Filed under: Interviews,Sizzle-chest,Strong Island
Written by: Robbie Ettelson
After checking out the Negroes On Ice LP a couple of times, I thought it might be worth talking to Prince Paul and his son, DJ Pforreal in an attempt to try and figure out why on earth anyone would want to release a rap comedy album in this day and age…
Robbie: Did both of you put the story for Negroes On Ice together?
DJ Pforreal: Me and my dad have the same sense of humor so it was somewhat easy putting the project together. It was no thinking really behind it.
Prince Paul: You could tell the whole record was really no thinking behind it! [laughs] It goes from brain to mouth! There’s no filter in between. To answer your question, the basic gist of the story is just us sitting down together and coming up with, ‘OK, and then what happened? Alright, he’s running! And then what happens?’ It was fun, it was definitely both our senses of humor.
One of the more bizarre moments was ‘Pixel Hero’. I didn’t see that one coming.
PP: If there’s going to be anything that’s kinda out of the pocket as far as far as the context of what you think the album is. The one thing we didn’t want to do is a put a wack, off song. We tried to make it super-duper catchy, and Soca – he’s a pretty funny dude, man. You can’t beat having a gay rapper rhyme at the gay parade, so it made it easier.
Plus the video game thing adds another level to it, if you’ll pardon the pun…so the Negroes On Ice thing started as a DJ tour, right?
DP: We had a DJ duo and we wanted to think of a name – something that was bizarre. We came up with ‘Negroes On Ice’ ‘cos we thought it was funny. It kinda evolved into the story and the music side of it.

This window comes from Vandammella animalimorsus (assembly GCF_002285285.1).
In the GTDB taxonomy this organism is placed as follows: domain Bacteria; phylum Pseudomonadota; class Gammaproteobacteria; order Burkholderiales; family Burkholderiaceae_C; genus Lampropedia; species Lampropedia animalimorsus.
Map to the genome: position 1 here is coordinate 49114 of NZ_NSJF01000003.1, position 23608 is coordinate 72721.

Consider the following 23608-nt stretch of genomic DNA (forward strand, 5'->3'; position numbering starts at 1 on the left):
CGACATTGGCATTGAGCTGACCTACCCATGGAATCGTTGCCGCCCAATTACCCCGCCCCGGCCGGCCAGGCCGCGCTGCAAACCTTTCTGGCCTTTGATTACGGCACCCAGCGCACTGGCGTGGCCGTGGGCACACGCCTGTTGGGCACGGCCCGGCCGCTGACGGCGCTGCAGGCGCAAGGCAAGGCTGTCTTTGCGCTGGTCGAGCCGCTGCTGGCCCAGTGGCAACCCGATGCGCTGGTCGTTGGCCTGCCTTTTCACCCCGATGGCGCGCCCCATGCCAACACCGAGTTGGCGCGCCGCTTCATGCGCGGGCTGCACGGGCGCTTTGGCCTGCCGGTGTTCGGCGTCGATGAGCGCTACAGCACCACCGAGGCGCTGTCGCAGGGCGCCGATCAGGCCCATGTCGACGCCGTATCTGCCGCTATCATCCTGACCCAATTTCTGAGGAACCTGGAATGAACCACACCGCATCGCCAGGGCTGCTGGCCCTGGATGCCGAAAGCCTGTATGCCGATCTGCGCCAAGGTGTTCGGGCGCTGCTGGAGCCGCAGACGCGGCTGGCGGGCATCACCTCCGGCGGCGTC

The ‘Paul vs. Paul’ video was a good concept.
PP: A lot of it started off when he looked at my first generation iPod one day. ‘Man, that’s old! I’m gonna take a picture and put it on Instagram!’ He was looking at like it was just crazy. I’m like, ‘But it’s an iPod though, man’. ‘No, but look at it! It’s crazy looking! It’s old!’ To me, it seems like I just bought it not too long ago…I guess it was ten years ago or whatever it was, but it just doesn’t seem that long.
You got jibbed on the boombox round – apart from the fact they chew through 20 ‘D’ Energizers.
PP: [laughs] I agree, man. That thing’s a freaking classic. You can’t find that boombox too many places – at least one that’s working!
P, when you started making music, was your dad like, ‘Whatever’?
DP: He still is like that. [laughs] When he saw me taking it seriously, and he heard some of the music I was making, he was like, ‘Yeah, OK’, he started listening to it. Now I admit I was making some wack stuff, but it progressively got better.
Did your early stuff always have a sense a humor?
DP: I produce more than rap. It depends on what mood I’m in, depending on what beat I make, so it varies. But rapping? I rap for the album, but I’m too much of a rapper.
PP: Not too much? He’s not a rapper! What are you talking about? [laughs]
DP: [laughs] Yeah, I’m not a rapper at all.
Do you know much about your dad’s older stuff – or has Paul forced you to listen to them?
DP: There’s no ‘forced’ – you should know what your father does, him being a producer. I know the majority of his work. I know all of the Stetsasonic stuff, the De La, Handsome Boys, Psychoanalysis – I’ve heard all that stuff.
PP: Yeah, that’s what he says until I play it, and then he goes, ‘What’s that?’ I’m like, ‘You don’t know who that is?!’ Or somebody goes, ‘Hey, I really like that record you made’, and he goes, ‘Wow, what’s that?’ And I’m like, ‘Ughh…’ [groans]
He’s like, ‘Who the hell’s Faye? Who’s this Sally girl?’
PP: [laughs] Yeah, exactly. But it’s OK, I’m not mad. It was twenty-something years ago.
I could see that younger dudes could appreciate De La Soul, but Stetsasonic might be too ’80s for them.
PP: Looking back, I joined Stet when I was sixteen. That’s like Grandmaster Flash days! Things were a lot different back then.
P, how much time do you spend on Twitter every day?
PP: Ha! That’s a good question! I wanna hear him answer this question honestly…
DP: To be honest, I’m not on Twitter that much. The reason I’m not is because I have so many followers – not to be bragging – I have mad followers, and I follow alotta people as well. It’s just not fun – I don’t like reading a lotta people’s crap.
[Paul and I burst out laughing]
DP: I have to be in the mood to tweet.